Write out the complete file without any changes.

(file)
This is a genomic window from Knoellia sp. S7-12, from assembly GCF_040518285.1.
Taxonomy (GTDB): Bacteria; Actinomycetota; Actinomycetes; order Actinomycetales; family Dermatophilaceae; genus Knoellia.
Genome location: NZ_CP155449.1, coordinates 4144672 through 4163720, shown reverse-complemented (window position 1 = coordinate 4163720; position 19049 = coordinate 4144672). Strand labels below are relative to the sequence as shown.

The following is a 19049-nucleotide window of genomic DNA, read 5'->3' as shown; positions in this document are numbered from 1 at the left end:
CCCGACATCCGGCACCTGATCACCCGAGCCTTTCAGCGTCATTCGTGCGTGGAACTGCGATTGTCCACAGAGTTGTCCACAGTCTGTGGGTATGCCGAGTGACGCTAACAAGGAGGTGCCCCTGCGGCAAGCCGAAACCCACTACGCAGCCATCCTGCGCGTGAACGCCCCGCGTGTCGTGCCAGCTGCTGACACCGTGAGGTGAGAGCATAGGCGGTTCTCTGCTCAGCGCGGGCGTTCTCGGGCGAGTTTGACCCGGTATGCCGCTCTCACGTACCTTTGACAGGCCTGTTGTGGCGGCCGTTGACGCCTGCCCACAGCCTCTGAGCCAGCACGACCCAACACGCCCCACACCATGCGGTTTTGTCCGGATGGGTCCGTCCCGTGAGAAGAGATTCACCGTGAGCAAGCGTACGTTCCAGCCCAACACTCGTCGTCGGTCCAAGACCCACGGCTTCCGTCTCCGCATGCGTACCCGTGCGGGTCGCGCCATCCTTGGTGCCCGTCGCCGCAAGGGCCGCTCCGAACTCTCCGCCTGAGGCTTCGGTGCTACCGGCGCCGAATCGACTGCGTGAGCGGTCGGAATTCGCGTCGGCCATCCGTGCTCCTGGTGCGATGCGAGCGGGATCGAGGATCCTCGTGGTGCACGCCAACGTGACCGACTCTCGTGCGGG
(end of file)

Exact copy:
This is a genomic window from Knoellia sp. S7-12, from assembly GCF_040518285.1.
Taxonomy (GTDB): Bacteria; Actinomycetota; Actinomycetes; order Actinomycetales; family Dermatophilaceae; genus Knoellia.
Genome location: NZ_CP155449.1, coordinates 4144672 through 4163720, shown reverse-complemented (window position 1 = coordinate 4163720; position 19049 = coordinate 4144672). Strand labels below are relative to the sequence as shown.

The following is a 19049-nucleotide window of genomic DNA, read 5'->3' as shown; positions in this document are numbered from 1 at the left end:
CCCGACATCCGGCACCTGATCACCCGAGCCTTTCAGCGTCATTCGTGCGTGGAACTGCGATTGTCCACAGAGTTGTCCACAGTCTGTGGGTATGCCGAGTGACGCTAACAAGGAGGTGCCCCTGCGGCAAGCCGAAACCCACTACGCAGCCATCCTGCGCGTGAACGCCCCGCGTGTCGTGCCAGCTGCTGACACCGTGAGGTGAGAGCATAGGCGGTTCTCTGCTCAGCGCGGGCGTTCTCGGGCGAGTTTGACCCGGTATGCCGCTCTCACGTACCTTTGACAGGCCTGTTGTGGCGGCCGTTGACGCCTGCCCACAGCCTCTGAGCCAGCACGACCCAACACGCCCCACACCATGCGGTTTTGTCCGGATGGGTCCGTCCCGTGAGAAGAGATTCACCGTGAGCAAGCGTACGTTCCAGCCCAACACTCGTCGTCGGTCCAAGACCCACGGCTTCCGTCTCCGCATGCGTACCCGTGCGGGTCGCGCCATCCTTGGTGCCCGTCGCCGCAAGGGCCGCTCCGAACTCTCCGCCTGAGGCTTCGGTGCTACCGGCGCCGAATCGACTGCGTGAGCGGTCGGAATTCGCGTCGGCCATCCGTGCTCCTGGTGCGATGCGAGCGGGATCGAGGATCCTCGTGGTGCACGCCAACGTGACCGACTCTCGTGCGGG